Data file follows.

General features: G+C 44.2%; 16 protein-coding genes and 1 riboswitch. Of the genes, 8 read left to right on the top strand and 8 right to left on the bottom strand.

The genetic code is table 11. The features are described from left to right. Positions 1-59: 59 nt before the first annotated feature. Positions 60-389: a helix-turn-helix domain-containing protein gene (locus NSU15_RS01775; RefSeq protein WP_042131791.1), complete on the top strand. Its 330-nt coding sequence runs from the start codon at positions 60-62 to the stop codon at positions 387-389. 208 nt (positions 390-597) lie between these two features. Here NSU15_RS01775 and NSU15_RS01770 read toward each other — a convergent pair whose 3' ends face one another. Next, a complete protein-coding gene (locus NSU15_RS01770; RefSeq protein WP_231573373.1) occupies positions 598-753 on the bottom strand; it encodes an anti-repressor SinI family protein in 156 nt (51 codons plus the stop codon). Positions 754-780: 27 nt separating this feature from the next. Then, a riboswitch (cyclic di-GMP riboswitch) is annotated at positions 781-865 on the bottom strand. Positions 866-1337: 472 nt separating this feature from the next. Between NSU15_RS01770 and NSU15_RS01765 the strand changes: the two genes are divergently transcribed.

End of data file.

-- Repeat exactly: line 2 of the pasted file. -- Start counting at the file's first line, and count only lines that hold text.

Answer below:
The genetic code is table 11. The features are described from left to right. Positions 1-59: 59 nt before the first annotated feature. Positions 60-389: a helix-turn-helix domain-containing protein gene (locus NSU15_RS01775; RefSeq protein WP_042131791.1), complete on the top strand. Its 330-nt coding sequence runs from the start codon at positions 60-62 to the stop codon at positions 387-389. 208 nt (positions 390-597) lie between these two features. Here NSU15_RS01775 and NSU15_RS01770 read toward each other — a convergent pair whose 3' ends face one another. Next, a complete protein-coding gene (locus NSU15_RS01770; RefSeq protein WP_231573373.1) occupies positions 598-753 on the bottom strand; it encodes an anti-repressor SinI family protein in 156 nt (51 codons plus the stop codon). Positions 754-780: 27 nt separating this feature from the next. Then, a riboswitch (cyclic di-GMP riboswitch) is annotated at positions 781-865 on the bottom strand. Positions 866-1337: 472 nt separating this feature from the next. Between NSU15_RS01770 and NSU15_RS01765 the strand changes: the two genes are divergently transcribed.